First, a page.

Let’s cut through the nonsense. Bill Howell’s mail piece that was sent out by RPV was a campaign piece, and Bill Howell is clearly in a contested primary. Ergo, RPV should not have sent it.[read_more]
This fuss started a couple days ago when it came out that the Republican Party of Virginia paid for a mailer to residents of Speaker Howell’s district. The piece was ostensibly an “issues survey,” but was adorned with lots of pictures of Howell and his family, along with his campaign logo, and encouragement to go to his campaign website, Facebook page, and Twitter account. And oh yeah, it also asked some hard hitting questions, like:
Do you support mandatory reporting requirements that require college administrators to report all allegations of rape or sexual assault to law enforcement, even if the victim does not press charges? [check support or oppose]
Pardon me for being cynical, but we all know these “issues surveys” are much more about simply engaging and persuading voters than they are an actual sincere effort to find out what constituents think. But that’s really beside the point, as is the umbrage taken with Ms. Stimpson’s email reaction to the mail piece. (As a State Central Committee member, I had my own issues with that email that I took directly to Stimpson).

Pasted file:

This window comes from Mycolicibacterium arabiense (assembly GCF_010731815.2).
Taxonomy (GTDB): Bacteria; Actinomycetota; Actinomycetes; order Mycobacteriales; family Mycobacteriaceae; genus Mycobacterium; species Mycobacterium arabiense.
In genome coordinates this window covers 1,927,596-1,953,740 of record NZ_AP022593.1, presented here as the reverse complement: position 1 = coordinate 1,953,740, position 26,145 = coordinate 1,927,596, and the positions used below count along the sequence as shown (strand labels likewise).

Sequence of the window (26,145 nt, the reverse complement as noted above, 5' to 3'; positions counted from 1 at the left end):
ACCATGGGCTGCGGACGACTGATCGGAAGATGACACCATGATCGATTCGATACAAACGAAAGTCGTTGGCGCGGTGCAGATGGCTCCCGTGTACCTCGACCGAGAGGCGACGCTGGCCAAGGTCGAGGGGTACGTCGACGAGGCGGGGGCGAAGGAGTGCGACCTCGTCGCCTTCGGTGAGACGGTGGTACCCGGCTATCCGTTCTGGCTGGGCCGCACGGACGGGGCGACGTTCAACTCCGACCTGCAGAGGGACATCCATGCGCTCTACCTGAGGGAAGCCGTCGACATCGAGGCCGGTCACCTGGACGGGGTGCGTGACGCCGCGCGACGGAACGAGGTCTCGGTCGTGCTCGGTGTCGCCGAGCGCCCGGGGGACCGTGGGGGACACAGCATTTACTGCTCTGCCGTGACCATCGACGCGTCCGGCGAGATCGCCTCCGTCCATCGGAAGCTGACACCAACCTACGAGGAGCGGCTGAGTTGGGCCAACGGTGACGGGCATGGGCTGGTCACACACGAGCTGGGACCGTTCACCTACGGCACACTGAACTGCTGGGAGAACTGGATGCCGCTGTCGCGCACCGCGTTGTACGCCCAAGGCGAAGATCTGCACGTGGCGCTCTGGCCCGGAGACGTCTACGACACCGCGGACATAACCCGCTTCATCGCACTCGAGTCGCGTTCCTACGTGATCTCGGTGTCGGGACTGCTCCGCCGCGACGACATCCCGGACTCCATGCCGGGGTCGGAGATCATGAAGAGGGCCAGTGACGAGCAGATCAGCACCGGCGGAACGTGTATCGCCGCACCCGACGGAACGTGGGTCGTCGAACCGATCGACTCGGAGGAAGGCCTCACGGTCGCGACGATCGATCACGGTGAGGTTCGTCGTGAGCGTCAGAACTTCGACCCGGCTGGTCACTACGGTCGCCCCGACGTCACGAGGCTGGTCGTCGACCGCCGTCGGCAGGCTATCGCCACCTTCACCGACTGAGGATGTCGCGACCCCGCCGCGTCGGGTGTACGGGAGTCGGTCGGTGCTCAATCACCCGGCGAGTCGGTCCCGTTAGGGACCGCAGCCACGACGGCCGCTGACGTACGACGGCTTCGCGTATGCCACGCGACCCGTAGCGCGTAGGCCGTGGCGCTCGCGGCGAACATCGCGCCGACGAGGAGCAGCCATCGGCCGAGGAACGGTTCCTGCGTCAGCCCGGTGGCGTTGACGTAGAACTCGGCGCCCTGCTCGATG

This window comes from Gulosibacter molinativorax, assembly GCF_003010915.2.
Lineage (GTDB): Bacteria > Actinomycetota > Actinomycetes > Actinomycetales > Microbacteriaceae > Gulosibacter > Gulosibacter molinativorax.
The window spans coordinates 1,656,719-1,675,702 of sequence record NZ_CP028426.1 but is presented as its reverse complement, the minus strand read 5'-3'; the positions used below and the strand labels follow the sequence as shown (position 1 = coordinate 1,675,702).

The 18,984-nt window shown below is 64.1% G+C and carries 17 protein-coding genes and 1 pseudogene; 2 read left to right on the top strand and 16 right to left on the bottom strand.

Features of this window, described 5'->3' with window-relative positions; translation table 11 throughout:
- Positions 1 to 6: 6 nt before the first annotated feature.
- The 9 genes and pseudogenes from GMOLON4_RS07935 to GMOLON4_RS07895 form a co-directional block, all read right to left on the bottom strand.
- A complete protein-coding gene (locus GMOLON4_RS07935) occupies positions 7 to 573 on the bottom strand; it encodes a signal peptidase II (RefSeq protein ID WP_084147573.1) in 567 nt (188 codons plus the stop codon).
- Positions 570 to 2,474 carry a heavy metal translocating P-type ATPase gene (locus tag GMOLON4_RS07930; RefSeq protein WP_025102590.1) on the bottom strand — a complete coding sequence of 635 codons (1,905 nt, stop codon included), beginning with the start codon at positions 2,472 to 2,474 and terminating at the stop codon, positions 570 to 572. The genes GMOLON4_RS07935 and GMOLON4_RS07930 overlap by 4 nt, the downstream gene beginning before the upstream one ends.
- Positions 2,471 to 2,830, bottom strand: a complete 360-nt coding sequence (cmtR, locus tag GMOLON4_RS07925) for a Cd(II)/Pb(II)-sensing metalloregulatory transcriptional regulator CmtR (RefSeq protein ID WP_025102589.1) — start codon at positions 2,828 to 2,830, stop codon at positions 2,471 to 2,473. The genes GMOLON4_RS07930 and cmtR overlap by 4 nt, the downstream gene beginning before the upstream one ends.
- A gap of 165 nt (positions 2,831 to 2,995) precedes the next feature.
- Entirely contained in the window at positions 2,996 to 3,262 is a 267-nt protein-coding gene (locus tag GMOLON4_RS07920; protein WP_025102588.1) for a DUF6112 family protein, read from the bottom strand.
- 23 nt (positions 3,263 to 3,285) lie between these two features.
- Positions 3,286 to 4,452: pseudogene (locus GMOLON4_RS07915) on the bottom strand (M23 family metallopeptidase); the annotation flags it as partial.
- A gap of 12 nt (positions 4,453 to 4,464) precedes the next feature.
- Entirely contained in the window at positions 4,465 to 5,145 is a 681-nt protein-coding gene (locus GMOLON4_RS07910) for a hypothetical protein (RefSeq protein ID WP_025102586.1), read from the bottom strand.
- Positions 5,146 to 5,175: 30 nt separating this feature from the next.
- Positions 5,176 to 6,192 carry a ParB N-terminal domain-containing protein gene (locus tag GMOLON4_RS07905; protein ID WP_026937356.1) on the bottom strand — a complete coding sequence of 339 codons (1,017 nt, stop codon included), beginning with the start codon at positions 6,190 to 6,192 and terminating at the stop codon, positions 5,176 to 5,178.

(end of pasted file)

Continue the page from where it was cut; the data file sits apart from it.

Regardless of the earnestness (or lack thereof) of these kinds of pieces, the Republican Party of Virginia Plan of Organization is very clear that the Party “shall not endorse, nor contribute to from its funds, any candidate who is running for a Republican nomination for public office unless that candidate is unopposed for that nomination.” Sending out “The Howell Report” with his campaign logo and campaign website and glossy professional pics of him and his family, when it is “Paid for by the Republican Party of Virginia,” at the very least constitutes an in-kind contribution to his campaign, and at the very worst could be misinterpreted as an outright endorsement of Howell (particularly in the absence of a similar mailer from his opponent). That a campaign piece disguises itself as an issues survey does not immunize it from application of RPV’s rules. This isn’t rocket science, folks.
My good friend John Whitbeck, the new RPV Chairman, disagrees with this characterization on the basis that the piece was an issues survey sent ahead of the legislative session, and that the piece is returned to RPV as a means to aggregate responses and communicate them to legislators. This is apparently in line with past practice, so that’s fine, but it should be pointed out that in addition to the questionnaire, the mailer also included the following:
I note the return address isn’t anywhere near 115 Grace Street in Richmond.
Please note: I am not casting aspersions on anyone here. With respect to the Speaker, it’s not his job to police RPV. With respect to RPV, clearly to the extent we’re just going along with past practice, that past practice was mistaken and we need to fix it and move on. With respect to John Whitbeck, well, let’s just say I wouldn’t want his job.
At the end of the day, the whole reason we have this rule is to avoid anyone’s impression that there is an impropriety, and that RPV or any other official committee has picked sides.
Clearly the rule didn’t work in this case.
Cross-posted at Virginia Virtucon.